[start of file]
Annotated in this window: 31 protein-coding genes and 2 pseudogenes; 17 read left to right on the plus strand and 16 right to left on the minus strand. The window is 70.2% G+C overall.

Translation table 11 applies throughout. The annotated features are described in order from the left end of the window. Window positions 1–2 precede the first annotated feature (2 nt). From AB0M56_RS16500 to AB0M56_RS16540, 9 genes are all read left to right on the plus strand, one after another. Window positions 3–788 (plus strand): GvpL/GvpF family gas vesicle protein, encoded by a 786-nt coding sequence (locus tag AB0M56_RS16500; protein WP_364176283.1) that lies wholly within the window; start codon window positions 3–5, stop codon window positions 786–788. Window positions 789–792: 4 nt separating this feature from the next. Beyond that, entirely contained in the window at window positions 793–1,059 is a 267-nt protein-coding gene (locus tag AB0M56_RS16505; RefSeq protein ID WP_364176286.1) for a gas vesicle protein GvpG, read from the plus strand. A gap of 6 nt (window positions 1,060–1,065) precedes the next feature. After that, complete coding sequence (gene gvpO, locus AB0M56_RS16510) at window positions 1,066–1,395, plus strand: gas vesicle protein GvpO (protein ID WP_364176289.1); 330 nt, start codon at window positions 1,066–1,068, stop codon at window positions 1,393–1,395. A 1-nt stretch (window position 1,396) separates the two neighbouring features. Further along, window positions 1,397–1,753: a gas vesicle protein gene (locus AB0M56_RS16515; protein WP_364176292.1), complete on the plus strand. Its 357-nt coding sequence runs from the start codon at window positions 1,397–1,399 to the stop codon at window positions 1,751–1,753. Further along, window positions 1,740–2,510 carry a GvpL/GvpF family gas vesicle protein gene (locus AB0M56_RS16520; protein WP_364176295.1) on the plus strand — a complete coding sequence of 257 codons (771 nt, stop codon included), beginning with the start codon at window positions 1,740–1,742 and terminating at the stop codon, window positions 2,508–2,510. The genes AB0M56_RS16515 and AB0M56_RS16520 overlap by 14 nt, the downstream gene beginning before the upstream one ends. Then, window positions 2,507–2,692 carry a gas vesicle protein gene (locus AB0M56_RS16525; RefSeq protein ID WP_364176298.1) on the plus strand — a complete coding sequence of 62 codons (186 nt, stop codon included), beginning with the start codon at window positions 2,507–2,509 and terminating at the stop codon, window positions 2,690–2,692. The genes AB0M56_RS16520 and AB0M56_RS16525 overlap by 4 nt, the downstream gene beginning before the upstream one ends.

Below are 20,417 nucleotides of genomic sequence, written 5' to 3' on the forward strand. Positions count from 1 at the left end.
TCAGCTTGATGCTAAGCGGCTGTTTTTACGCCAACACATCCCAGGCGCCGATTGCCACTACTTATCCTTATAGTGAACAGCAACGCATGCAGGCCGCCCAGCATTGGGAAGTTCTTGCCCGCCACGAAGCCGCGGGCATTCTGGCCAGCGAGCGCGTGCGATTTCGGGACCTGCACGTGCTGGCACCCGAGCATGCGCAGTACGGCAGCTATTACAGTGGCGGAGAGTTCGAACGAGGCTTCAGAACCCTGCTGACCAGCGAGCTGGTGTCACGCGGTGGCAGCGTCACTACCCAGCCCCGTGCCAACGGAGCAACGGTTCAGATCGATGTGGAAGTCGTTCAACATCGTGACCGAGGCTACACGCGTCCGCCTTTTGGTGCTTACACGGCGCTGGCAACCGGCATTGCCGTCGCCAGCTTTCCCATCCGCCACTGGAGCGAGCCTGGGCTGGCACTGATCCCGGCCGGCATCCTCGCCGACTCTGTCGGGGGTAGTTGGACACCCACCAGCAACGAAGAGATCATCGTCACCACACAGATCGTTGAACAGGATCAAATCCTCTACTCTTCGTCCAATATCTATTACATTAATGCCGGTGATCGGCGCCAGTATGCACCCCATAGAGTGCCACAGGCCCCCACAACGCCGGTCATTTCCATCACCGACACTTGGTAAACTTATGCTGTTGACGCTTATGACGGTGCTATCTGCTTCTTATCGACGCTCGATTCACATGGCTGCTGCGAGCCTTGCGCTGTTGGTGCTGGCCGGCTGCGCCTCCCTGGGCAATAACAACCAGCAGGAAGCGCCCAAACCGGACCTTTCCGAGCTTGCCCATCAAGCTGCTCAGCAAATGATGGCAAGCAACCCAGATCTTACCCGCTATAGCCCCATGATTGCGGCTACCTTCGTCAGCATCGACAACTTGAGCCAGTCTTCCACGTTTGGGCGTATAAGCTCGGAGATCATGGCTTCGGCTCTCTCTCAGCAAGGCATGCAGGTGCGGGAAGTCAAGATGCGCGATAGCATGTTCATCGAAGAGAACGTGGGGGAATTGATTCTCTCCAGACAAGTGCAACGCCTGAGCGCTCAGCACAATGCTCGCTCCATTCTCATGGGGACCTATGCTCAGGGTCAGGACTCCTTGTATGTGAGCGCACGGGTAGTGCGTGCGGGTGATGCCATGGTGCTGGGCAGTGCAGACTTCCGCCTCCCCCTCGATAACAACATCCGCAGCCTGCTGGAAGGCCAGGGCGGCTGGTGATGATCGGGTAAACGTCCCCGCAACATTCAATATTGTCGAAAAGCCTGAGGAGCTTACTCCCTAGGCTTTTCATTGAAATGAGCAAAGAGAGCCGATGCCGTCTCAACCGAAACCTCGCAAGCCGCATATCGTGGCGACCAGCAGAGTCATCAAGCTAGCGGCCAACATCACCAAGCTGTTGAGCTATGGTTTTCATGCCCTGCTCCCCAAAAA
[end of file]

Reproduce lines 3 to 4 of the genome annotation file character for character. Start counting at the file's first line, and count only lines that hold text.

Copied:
Below are 20,417 nucleotides of genomic sequence, written 5' to 3' on the forward strand. Positions count from 1 at the left end.
TCAGCTTGATGCTAAGCGGCTGTTTTTACGCCAACACATCCCAGGCGCCGATTGCCACTACTTATCCTTATAGTGAACAGCAACGCATGCAGGCCGCCCAGCATTGGGAAGTTCTTGCCCGCCACGAAGCCGCGGGCATTCTGGCCAGCGAGCGCGTGCGATTTCGGGACCTGCACGTGCTGGCACCCGAGCATGCGCAGTACGGCAGCTATTACAGTGGCGGAGAGTTCGAACGAGGCTTCAGAACCCTGCTGACCAGCGAGCTGGTGTCACGCGGTGGCAGCGTCACTACCCAGCCCCGTGCCAACGGAGCAACGGTTCAGATCGATGTGGAAGTCGTTCAACATCGTGACCGAGGCTACACGCGTCCGCCTTTTGGTGCTTACACGGCGCTGGCAACCGGCATTGCCGTCGCCAGCTTTCCCATCCGCCACTGGAGCGAGCCTGGGCTGGCACTGATCCCGGCCGGCATCCTCGCCGACTCTGTCGGGGGTAGTTGGACACCCACCAGCAACGAAGAGATCATCGTCACCACACAGATCGTTGAACAGGATCAAATCCTCTACTCTTCGTCCAATATCTATTACATTAATGCCGGTGATCGGCGCCAGTATGCACCCCATAGAGTGCCACAGGCCCCCACAACGCCGGTCATTTCCATCACCGACACTTGGTAAACTTATGCTGTTGACGCTTATGACGGTGCTATCTGCTTCTTATCGACGCTCGATTCACATGGCTGCTGCGAGCCTTGCGCTGTTGGTGCTGGCCGGCTGCGCCTCCCTGGGCAATAACAACCAGCAGGAAGCGCCCAAACCGGACCTTTCCGAGCTTGCCCATCAAGCTGCTCAGCAAATGATGGCAAGCAACCCAGATCTTACCCGCTATAGCCCCATGATTGCGGCTACCTTCGTCAGCATCGACAACTTGAGCCAGTCTTCCACGTTTGGGCGTATAAGCTCGGAGATCATGGCTTCGGCTCTCTCTCAGCAAGGCATGCAGGTGCGGGAAGTCAAGATGCGCGATAGCATGTTCATCGAAGAGAACGTGGGGGAATTGATTCTCTCCAGACAAGTGCAACGCCTGAGCGCTCAGCACAATGCTCGCTCCATTCTCATGGGGACCTATGCTCAGGGTCAGGACTCCTTGTATGTGAGCGCACGGGTAGTGCGTGCGGGTGATGCCATGGTGCTGGGCAGTGCAGACTTCCGCCTCCCCCTCGATAACAACATCCGCAGCCTGCTGGAAGGCCAGGGCGGCTGGTGATGATCGGGTAAACGTCCCCGCAACATTCAATATTGTCGAAAAGCCTGAGGAGCTTACTCCCTAGGCTTTTCATTGAAATGAGCAAAGAGAGCCGATGCCGTCTCAACCGAAACCTCGCAAGCCGCATATCGTGGCGACCAGCAGAGTCATCAAGCTAGCGGCCAACATCACCAAGCTGTTGAGCTATGGTTTTCATGCCCTGCTCCCCAAAAA